Tomorrow I take my first piano lesson in 35 years. My boys have been studying piano for the past few months with the incomparably wonderful Max Cowan, and I decided, why should they have all the fun? I’ve been playing guitar since I’m ten, but the truth is, I’m a singer, and not much of a guitar player.
I was recently listening to Joni Mitchell’s “River,” and fell in love all over again with her wild suspended chords — magnificent and lush, full of hope and loss — just like life. They get me where I live.
For a beautiful version, here’s a link to Alison Crowe on YouTube, performing it live:
Matthew, Jack and I went blackberry picking this morning up in Tilden Park. They showed me their favorite “treasure trove” of bushes. We were intrepid (and have the scratches to prove it). We picked about 5 cups of blackberries, and were all smiles as we emerged from the thicket.
It was the essence of summer. The sun was hot, and the berries were delicious — small explosions of joy in our mouths. We also had a plan. When we got home, we made our favorite blackberry crisp, an adaptation of a recipe in the fine book “Berries” by Sharon Kramis, sadly long out of print:
Preheat oven to 350.
Filling: 4-5 cups of blackberries
2 tbs flour
3/4 cup sugar
Gently mix all ingredients together.
Topping: 1 cup of flour
1 cup of sugar
1 teaspoon baking powder
dash of salt
In a separate bowl, mix all above ingredients. Add 1 beaten egg. Mix together until crumbly.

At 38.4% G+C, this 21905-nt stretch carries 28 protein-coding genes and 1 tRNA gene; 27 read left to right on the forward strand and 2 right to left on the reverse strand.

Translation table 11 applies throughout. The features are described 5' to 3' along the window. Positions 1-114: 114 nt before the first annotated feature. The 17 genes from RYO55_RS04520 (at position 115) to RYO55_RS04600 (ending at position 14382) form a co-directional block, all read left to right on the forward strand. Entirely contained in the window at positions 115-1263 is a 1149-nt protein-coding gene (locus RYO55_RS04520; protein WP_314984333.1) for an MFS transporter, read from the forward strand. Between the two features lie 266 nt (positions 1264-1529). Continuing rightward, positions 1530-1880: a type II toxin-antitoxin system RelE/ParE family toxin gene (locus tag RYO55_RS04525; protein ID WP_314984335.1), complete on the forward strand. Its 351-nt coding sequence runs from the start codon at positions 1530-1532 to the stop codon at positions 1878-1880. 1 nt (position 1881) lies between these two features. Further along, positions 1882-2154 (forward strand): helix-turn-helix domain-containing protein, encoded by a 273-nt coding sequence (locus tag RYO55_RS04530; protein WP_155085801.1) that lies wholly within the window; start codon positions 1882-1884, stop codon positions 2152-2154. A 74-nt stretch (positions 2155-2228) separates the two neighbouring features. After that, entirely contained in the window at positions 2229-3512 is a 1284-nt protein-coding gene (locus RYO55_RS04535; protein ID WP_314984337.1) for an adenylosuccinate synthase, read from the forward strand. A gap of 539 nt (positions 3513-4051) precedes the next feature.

Melt 1 stick of unsalted butter.
Butter the bottom of a 9×9 baking pan. Add filling. Crumble topping over it. Pour melted butter over topping. Bake for 30-40 minutes. Make sure topping doesn’t burn.
I recently ate a wonderful dish of mussels in tomato shallot broth at the seafood bar in the Ferry Building. I decided to recreate the dish at home, which is notable only because I have a fear of cooking shellfish, based on nothing in particular — I’ve just never done it. (You can add rolling pastry dough and baking yeasted breads to that list).
So I took out my trusty “Joy of Cooking”, read up on cleaning and cooking mussels (scrub and steam), and went to my local fishmonger to buy some.
“It’s not mussel season”, the fishmonger says.
Perhaps it’s obvious to most people, but I didn’t know mussels had a season. Now I do.
Though I really wanted to eat mussels last night, there’s also some good that comes with not being able to eat what you want when you want it. Just another reminder that we humans still have a place within nature’s web, and gratification sometimes has to wait until nature is ready to give it.
My whole family just returned from Ratatouille – the brilliant and lovingly made Brad Bird/Pixar movie about a creative genius of a chef named Remy, who just happens to be a rat.
There is so much to love about this film — from the computer wizadry that makes onion look weepingly real, to the love of good, authentic food. But perhaps my favorite line belongs to Anton Ego, the snobby and disdainful food critic (who discovers by the end of the film what good food really is) when he says: “I don’t like food. I LOVE food. And if I don’t love it, I don’t swallow it.”